Book Review: INVITATION TO A BONFIRE by Adrienne Celt

Invitation to a Bonfire is a slow-burning reimagining of Vladimir Nabokov’s marriage, told mostly through the eyes of the fictional Zoya, a boarding school employee who falls in love first with “Lev Orlov’s” (the Nabokov insert’s) books and then with the man himself. Over the course of the 1930s, she finds herself in a vicious–and murderous–love triangle with him and his wife. It’s an extraordinary premise that unfortunately feels sordid in execution. The novel careens from a slow first half, beginning in Zoya’s childhood in the Soviet Union and inching through her time as a scholarship student and greenhouse employee, to a breakneck (and murderous) second half that goes off not so much with a blaze as an incomprehensible flash-bang that left me frustrated and dazed. The novel is full of keen observations (especially about life as a Soviet immigrant to America) and razor-sharp turns of phrase, but as a story, I found it extraordinarily unsatisfying.

You can read my full review below.


Invitation to a Bonfire Cover

Invitation to a Bonfire by Adrienne Celt

Goodreads | Amazon | Barnes & Noble | IndieBound

  • publisher: Bloomsbury Publishing
  • publication date: June 5, 2018
  • length: 256 pages
  • cover price: $26.00

No one minded theft or inconsistency, even vitriol, so long as it meant you were making a statement. This was my first great lesson in being American, and I took it to heart.

Invitation to a Bonfire

I’m struck by how much I find my gut creeping into my feelings about books, no matter how hard I try to get my reviewing down to a science. I like this because X, I don’t like this because Y, I’ll tell myself smugly when I’m not reading. The problem is that as soon as I start reading, those lofty theories fly out the window. It’s all about me and the book, and sometimes we hit it off, and sometimes we don’t.

I did not hit it off with Invitation to a Bonfire, and while I have a few inklings as to why, the intensity of my dislike surprises me.

Invitation to a Bonfire follows a young Soviet American woman named Zoya who falls in love with Soviet author Leo Orlov, a stand-in for Vladimir Nabokov. Zoya also falls into a standoff with his calculating wife, Vera, based on Nabokov’s actual wife, Véra. It’s framed as a collection of found papers including journals and love letters, a device that I think works not at all, and it’s about as slow of a slow burn as you’re likely to find in literary fiction.

I enjoyed this book most when Adrienne Celt was writing about Zoya’s experience as the daughter of a Red revolutionary-turned-traitor. The Soviet Union holds such a cartoonishly evil and exaggerated place in American culture that the subtlety Celt brought to its politics was refreshing and welcome. The problem is that as soon as Celt turns to the setting of an exclusive boarding school in 1930s America, where Zoya is sent as a scholarship student and where she works after graduation, the tension pops like a balloon and never comes back.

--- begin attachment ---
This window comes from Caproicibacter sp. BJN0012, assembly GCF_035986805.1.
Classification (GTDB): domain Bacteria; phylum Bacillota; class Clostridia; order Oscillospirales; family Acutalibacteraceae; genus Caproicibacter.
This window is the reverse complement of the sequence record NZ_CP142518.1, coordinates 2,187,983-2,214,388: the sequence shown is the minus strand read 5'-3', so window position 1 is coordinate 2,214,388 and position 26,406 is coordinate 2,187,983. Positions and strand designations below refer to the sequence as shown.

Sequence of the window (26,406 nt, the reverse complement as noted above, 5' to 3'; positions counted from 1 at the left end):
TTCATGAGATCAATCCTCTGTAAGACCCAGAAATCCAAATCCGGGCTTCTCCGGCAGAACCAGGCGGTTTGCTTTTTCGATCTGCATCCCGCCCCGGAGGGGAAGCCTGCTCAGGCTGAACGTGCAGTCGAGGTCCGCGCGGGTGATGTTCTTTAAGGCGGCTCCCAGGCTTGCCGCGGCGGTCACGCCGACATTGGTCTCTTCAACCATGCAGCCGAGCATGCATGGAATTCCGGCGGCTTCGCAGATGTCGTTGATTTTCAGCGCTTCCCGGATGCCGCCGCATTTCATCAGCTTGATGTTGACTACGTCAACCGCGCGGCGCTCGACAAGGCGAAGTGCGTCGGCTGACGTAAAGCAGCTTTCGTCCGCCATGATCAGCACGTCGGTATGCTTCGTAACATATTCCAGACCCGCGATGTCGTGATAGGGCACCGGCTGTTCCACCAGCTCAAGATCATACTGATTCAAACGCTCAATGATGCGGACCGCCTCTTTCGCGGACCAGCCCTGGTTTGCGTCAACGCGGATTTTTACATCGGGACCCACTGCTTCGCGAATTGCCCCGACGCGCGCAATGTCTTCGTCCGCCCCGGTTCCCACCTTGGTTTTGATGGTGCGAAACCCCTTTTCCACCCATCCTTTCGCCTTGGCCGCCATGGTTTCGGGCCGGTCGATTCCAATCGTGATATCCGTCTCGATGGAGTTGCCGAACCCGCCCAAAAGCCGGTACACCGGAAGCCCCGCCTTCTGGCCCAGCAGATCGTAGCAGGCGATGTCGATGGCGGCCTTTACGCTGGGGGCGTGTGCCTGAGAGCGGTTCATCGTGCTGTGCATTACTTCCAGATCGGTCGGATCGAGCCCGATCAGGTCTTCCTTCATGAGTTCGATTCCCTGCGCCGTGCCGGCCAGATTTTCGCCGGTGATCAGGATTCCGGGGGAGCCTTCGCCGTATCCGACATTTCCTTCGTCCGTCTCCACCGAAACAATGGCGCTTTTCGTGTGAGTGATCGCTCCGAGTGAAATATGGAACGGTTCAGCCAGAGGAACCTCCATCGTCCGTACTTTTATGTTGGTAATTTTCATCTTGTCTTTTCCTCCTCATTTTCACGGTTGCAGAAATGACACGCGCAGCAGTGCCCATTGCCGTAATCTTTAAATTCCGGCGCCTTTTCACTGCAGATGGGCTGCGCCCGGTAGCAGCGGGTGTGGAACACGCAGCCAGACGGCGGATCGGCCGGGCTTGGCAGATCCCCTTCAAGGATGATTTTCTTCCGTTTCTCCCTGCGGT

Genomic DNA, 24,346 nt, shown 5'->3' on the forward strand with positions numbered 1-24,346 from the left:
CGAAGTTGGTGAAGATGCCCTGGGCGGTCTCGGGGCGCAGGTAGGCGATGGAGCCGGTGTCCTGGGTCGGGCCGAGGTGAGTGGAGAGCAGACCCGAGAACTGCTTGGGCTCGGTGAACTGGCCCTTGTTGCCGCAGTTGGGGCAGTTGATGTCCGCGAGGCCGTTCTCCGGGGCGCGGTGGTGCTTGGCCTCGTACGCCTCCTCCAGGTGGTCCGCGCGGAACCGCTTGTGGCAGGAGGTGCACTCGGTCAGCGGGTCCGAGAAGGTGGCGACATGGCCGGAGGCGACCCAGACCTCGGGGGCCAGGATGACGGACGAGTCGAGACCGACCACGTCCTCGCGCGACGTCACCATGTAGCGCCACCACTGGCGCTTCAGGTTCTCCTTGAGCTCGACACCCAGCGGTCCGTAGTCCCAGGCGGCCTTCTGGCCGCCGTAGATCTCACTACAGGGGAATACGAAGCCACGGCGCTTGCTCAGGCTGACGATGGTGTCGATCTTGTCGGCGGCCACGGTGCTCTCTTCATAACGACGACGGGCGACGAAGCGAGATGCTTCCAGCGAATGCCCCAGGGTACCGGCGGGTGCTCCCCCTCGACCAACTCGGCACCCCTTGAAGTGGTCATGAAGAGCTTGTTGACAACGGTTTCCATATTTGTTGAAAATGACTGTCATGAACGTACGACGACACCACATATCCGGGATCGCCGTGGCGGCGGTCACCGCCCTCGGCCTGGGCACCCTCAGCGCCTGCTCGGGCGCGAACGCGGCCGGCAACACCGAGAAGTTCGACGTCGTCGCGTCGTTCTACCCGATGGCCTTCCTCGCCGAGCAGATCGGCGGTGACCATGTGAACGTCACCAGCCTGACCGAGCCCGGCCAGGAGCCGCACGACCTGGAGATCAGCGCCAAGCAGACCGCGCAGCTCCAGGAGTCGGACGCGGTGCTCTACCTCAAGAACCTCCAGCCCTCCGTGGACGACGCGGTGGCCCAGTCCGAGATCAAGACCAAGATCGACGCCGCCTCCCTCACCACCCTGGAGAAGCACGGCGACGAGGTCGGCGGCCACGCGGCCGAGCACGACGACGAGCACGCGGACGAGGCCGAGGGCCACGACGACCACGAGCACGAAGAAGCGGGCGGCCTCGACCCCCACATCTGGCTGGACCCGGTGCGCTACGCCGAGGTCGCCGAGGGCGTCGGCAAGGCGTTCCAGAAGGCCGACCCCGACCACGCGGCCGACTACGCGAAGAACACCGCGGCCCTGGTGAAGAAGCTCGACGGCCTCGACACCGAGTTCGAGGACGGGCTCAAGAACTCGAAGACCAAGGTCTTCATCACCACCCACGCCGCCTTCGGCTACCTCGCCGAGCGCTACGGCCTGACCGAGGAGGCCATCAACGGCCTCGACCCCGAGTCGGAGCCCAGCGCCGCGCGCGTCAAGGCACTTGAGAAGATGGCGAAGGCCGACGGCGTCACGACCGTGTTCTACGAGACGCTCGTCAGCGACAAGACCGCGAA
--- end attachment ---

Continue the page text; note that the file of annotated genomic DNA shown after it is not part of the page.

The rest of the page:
I hammer on this point to the degree that family and friends roll their eyes when they hear me say it, but historical fiction is never really about the past–it’s about the present, and over and over I found myself frustrated with how little Invitation to a Bonfire seems to be about the past or the present. The supposed “historical” documents Celt uses (including oral histories) feel not at all like something written in the 1930s. The boarding school is about as clichéd and cardboard a boarding school setting as it gets; it could have been set in the ’80s or ’90s instead and I wouldn’t have noticed. There’s so little genuine American historical detail–though the Soviet stuff is well done–that it left me unmoored and uncaring about anything that happened.

The novel seems uncertain if it’s expecting you to know about Vladimir Nabokov’s marriage or not. I’ve never read Lolita or anything else of his work, so I went into this novel pretty cold except for a brief scan of his Wikipedia page. As far as I can tell, Celt has based the novel very loosely on actually events, dropping in wink-wink-nudge-nudge Easter eggs: Felice is the novel’s version of Lolita; in Orlov’s love letters, he refers to names as having colors, and Nabokov himself was a renowned synesthete. The problem is that they felt to me like the literary version of after-credits scenes in Marvel movies: cool bonuses, but utterly unnecessary. In a novel that’s already agonizingly slow, that Celt chooses to devote so much energy to establishing her almost-Nabokov is frustrating.

Celt also spends a lot of time establishing Vera’s background as upper-crust and Zoya’s as a half-step above peasantry; class is a crux of the novel even after Zoya comes to America, a poor student at an overwhelmingly rich school. But in real life, Véra was Russian Jewish and faced overwhelming anti-Semitism that very much shaped her life and Nabokov’s. It’s not so much that I think Celt has an obligation to include every real-world detail–as I said, Invitation to a Bonfire is an extremely loose adaptation–as that I think it’s odd she includes so much peripheral detail about Nabokov and so little about Véra. The imagination of the novel feels lumpy, coming in clumps when I don’t want it there, yet feeling oddly barren when it would be most useful.